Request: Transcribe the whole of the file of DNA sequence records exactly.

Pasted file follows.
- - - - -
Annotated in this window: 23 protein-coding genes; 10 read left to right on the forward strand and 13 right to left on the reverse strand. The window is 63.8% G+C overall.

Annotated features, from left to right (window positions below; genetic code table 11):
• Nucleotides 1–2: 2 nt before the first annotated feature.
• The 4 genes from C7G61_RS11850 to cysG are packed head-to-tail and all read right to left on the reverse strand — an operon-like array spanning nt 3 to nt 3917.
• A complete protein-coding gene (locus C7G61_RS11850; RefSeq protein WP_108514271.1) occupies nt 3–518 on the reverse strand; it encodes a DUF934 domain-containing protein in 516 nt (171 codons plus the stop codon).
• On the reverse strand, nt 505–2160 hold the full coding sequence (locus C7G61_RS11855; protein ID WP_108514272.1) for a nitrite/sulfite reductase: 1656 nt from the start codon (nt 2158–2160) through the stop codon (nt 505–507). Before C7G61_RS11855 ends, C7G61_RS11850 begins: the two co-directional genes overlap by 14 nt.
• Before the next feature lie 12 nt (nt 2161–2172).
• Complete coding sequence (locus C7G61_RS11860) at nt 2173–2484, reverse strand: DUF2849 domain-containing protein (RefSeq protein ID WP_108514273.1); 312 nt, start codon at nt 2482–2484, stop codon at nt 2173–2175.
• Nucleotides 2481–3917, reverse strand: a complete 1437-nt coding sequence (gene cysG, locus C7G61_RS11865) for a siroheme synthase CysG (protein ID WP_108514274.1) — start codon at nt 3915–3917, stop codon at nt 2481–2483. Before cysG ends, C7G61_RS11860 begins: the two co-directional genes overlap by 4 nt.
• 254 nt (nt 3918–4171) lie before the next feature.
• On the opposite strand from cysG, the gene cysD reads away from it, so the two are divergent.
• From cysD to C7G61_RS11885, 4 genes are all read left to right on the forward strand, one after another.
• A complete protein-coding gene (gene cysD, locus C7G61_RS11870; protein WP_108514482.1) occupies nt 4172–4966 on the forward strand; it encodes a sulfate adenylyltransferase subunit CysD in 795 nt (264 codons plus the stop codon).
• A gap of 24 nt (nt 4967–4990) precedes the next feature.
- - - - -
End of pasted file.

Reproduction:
Annotated in this window: 23 protein-coding genes; 10 read left to right on the forward strand and 13 right to left on the reverse strand. The window is 63.8% G+C overall.

Annotated features, from left to right (window positions below; genetic code table 11):
• Nucleotides 1–2: 2 nt before the first annotated feature.
• The 4 genes from C7G61_RS11850 to cysG are packed head-to-tail and all read right to left on the reverse strand — an operon-like array spanning nt 3 to nt 3917.
• A complete protein-coding gene (locus C7G61_RS11850; RefSeq protein WP_108514271.1) occupies nt 3–518 on the reverse strand; it encodes a DUF934 domain-containing protein in 516 nt (171 codons plus the stop codon).
• On the reverse strand, nt 505–2160 hold the full coding sequence (locus C7G61_RS11855; protein ID WP_108514272.1) for a nitrite/sulfite reductase: 1656 nt from the start codon (nt 2158–2160) through the stop codon (nt 505–507). Before C7G61_RS11855 ends, C7G61_RS11850 begins: the two co-directional genes overlap by 14 nt.
• Before the next feature lie 12 nt (nt 2161–2172).
• Complete coding sequence (locus C7G61_RS11860) at nt 2173–2484, reverse strand: DUF2849 domain-containing protein (RefSeq protein ID WP_108514273.1); 312 nt, start codon at nt 2482–2484, stop codon at nt 2173–2175.
• Nucleotides 2481–3917, reverse strand: a complete 1437-nt coding sequence (gene cysG, locus C7G61_RS11865) for a siroheme synthase CysG (protein ID WP_108514274.1) — start codon at nt 3915–3917, stop codon at nt 2481–2483. Before cysG ends, C7G61_RS11860 begins: the two co-directional genes overlap by 4 nt.
• 254 nt (nt 3918–4171) lie before the next feature.
• On the opposite strand from cysG, the gene cysD reads away from it, so the two are divergent.
• From cysD to C7G61_RS11885, 4 genes are all read left to right on the forward strand, one after another.
• A complete protein-coding gene (gene cysD, locus C7G61_RS11870; protein WP_108514482.1) occupies nt 4172–4966 on the forward strand; it encodes a sulfate adenylyltransferase subunit CysD in 795 nt (264 codons plus the stop codon).
• A gap of 24 nt (nt 4967–4990) precedes the next feature.